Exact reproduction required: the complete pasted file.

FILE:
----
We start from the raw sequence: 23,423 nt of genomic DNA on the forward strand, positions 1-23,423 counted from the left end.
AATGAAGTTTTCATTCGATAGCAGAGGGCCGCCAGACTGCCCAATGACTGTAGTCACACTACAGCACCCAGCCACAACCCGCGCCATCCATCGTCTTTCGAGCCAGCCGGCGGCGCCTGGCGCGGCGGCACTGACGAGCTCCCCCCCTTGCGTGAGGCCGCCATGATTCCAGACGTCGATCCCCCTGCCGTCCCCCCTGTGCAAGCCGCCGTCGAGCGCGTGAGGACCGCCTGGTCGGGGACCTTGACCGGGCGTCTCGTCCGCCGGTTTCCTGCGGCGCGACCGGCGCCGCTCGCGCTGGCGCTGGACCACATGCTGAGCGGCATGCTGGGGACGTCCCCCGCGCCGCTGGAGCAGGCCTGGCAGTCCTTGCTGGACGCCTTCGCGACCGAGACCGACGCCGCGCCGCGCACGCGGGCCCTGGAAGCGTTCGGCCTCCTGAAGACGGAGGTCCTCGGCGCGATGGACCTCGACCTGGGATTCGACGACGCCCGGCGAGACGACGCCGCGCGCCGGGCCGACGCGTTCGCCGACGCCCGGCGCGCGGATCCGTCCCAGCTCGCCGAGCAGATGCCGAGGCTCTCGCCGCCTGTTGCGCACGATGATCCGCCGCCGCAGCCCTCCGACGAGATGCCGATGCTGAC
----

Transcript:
We start from the raw sequence: 23,423 nt of genomic DNA on the forward strand, positions 1-23,423 counted from the left end.
AATGAAGTTTTCATTCGATAGCAGAGGGCCGCCAGACTGCCCAATGACTGTAGTCACACTACAGCACCCAGCCACAACCCGCGCCATCCATCGTCTTTCGAGCCAGCCGGCGGCGCCTGGCGCGGCGGCACTGACGAGCTCCCCCCCTTGCGTGAGGCCGCCATGATTCCAGACGTCGATCCCCCTGCCGTCCCCCCTGTGCAAGCCGCCGTCGAGCGCGTGAGGACCGCCTGGTCGGGGACCTTGACCGGGCGTCTCGTCCGCCGGTTTCCTGCGGCGCGACCGGCGCCGCTCGCGCTGGCGCTGGACCACATGCTGAGCGGCATGCTGGGGACGTCCCCCGCGCCGCTGGAGCAGGCCTGGCAGTCCTTGCTGGACGCCTTCGCGACCGAGACCGACGCCGCGCCGCGCACGCGGGCCCTGGAAGCGTTCGGCCTCCTGAAGACGGAGGTCCTCGGCGCGATGGACCTCGACCTGGGATTCGACGACGCCCGGCGAGACGACGCCGCGCGCCGGGCCGACGCGTTCGCCGACGCCCGGCGCGCGGATCCGTCCCAGCTCGCCGAGCAGATGCCGAGGCTCTCGCCGCCTGTTGCGCACGATGATCCGCCGCCGCAGCCCTCCGACGAGATGCCGATGCTGAC